Assessment of Knowledge, Attitude and Practices (KAP) of Health Professionals Towards Adverse Drug Reactions (ADRs) and Pharmacovigilance in a Tertiary Hospital of North India

Neha Bhati ., P.P Khosla ., Surabhi Gupta .


Pharmacovigilance is a method of quick detection and
reporting, of adverse drug reactions and adverse drug events
after drug is in clinical use, thus preventing major drug events.
Ignorance of physicians in developing world, about reporting
adverse drug reaction is a big roadblock to pharmacovigilance.
This cascades into many problems e.g.; increased lab to clinic
interval, increased premarketing expense for newer drugs. In
quickly changing genomes scenario it leads to almost fatal
therapeutic failures. The huge population of India and lack of
appropriate post marketing surveillance contribute towards
disasters due to adverse drug reactions. With evolution of
pharmaceutical industry, the Indian doctors have gained wide
knowledge of drugs but the area of adverse drug reactions still
remains neglected. Indian Government launched National
Pharmacovigilance Programme in 2004 to inculcate the culture
of Adverse Drug Reaction reporting among Indian health
professionals. Medical Council of India has also made
Pharmacovigilance Programme mandatory in every medical
college. Still the picture is disheartening. Motivated to improve
Adverse Drug Event reporting in Chattrapati Shivaji Subharti
Hospital, the present survey was conducted to find Knowledge,
Attitude, Practices (KAP) of physicians, surgeons & nurses
regarding Adverse Drug Reaction reporting.  

India is emerging as a major hub of pharmaceutical
industry. The Indian pharmaceutical market has flourished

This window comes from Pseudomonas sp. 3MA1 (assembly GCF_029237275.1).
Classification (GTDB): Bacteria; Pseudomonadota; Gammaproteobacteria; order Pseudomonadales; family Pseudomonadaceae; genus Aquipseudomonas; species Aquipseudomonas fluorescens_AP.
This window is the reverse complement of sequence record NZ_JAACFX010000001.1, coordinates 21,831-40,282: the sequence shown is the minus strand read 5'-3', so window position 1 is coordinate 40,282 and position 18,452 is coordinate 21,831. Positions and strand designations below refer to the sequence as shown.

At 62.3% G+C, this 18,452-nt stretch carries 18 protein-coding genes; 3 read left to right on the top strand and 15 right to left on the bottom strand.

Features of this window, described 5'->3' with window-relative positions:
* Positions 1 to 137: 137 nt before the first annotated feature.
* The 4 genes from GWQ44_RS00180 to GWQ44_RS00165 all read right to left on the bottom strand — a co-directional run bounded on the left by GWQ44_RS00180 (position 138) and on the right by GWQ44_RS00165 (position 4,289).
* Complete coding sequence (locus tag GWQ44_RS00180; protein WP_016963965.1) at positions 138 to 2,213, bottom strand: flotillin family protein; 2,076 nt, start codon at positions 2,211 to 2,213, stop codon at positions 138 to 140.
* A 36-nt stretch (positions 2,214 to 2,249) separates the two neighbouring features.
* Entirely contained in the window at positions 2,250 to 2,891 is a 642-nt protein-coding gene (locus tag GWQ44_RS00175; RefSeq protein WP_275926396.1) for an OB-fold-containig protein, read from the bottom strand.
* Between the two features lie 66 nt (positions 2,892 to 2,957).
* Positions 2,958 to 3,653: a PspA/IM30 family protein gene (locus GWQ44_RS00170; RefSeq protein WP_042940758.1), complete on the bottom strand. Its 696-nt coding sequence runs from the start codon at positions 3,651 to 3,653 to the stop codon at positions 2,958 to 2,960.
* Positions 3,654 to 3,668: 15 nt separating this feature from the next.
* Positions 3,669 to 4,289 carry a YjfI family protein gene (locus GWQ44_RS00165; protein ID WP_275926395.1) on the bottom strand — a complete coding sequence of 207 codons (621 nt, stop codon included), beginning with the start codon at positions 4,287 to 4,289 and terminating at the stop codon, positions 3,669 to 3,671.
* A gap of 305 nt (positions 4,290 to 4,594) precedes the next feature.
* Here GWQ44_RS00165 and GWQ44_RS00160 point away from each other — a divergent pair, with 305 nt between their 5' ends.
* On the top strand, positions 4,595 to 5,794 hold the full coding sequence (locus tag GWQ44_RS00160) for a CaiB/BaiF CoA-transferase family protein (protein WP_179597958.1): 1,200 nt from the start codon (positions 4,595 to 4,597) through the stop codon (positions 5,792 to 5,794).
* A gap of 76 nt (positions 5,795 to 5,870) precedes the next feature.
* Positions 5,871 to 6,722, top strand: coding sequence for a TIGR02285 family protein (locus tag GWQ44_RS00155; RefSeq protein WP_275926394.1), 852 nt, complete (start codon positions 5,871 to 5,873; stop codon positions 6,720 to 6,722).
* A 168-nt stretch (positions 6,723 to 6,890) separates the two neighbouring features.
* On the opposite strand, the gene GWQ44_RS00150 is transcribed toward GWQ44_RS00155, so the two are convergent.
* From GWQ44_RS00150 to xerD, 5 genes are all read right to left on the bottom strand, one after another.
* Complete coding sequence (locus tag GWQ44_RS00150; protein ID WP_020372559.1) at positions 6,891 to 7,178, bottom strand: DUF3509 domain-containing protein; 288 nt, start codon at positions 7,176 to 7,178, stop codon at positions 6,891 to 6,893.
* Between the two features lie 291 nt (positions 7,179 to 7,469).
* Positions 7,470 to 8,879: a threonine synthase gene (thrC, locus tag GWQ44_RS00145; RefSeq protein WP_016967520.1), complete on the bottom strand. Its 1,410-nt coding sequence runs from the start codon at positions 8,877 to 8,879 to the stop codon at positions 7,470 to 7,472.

with the introduction of new drugs with the help of clinical
research. But, in the realm of this tremendous boom of
pharmaceuticals, the hazards due to adverse drug reactions
appear to have been ignored. Indian companies are among the
world leaders in the production of generics and vaccines –
now producing more than 20% of the world’s generics. Since
Indian firms will be marketing products globally they will
have to fulfill the regulatory requirements of respective
countries as well, post marketing surveillance of new drugs
being one. But unfortunately ADR reporting is very low in
India. This ugly situation can be improved by implementing
adequate laws such as insurance against adverse drug
reactions for general public, inclusion of pharmacovigilance
under corporate social responsibility, encouraging regulatory
authorities to take educative and publicizing role and by
identifying each and every component of a drug including the
excipients and preservatives while assessing the root cause of
particular adverse drug event.

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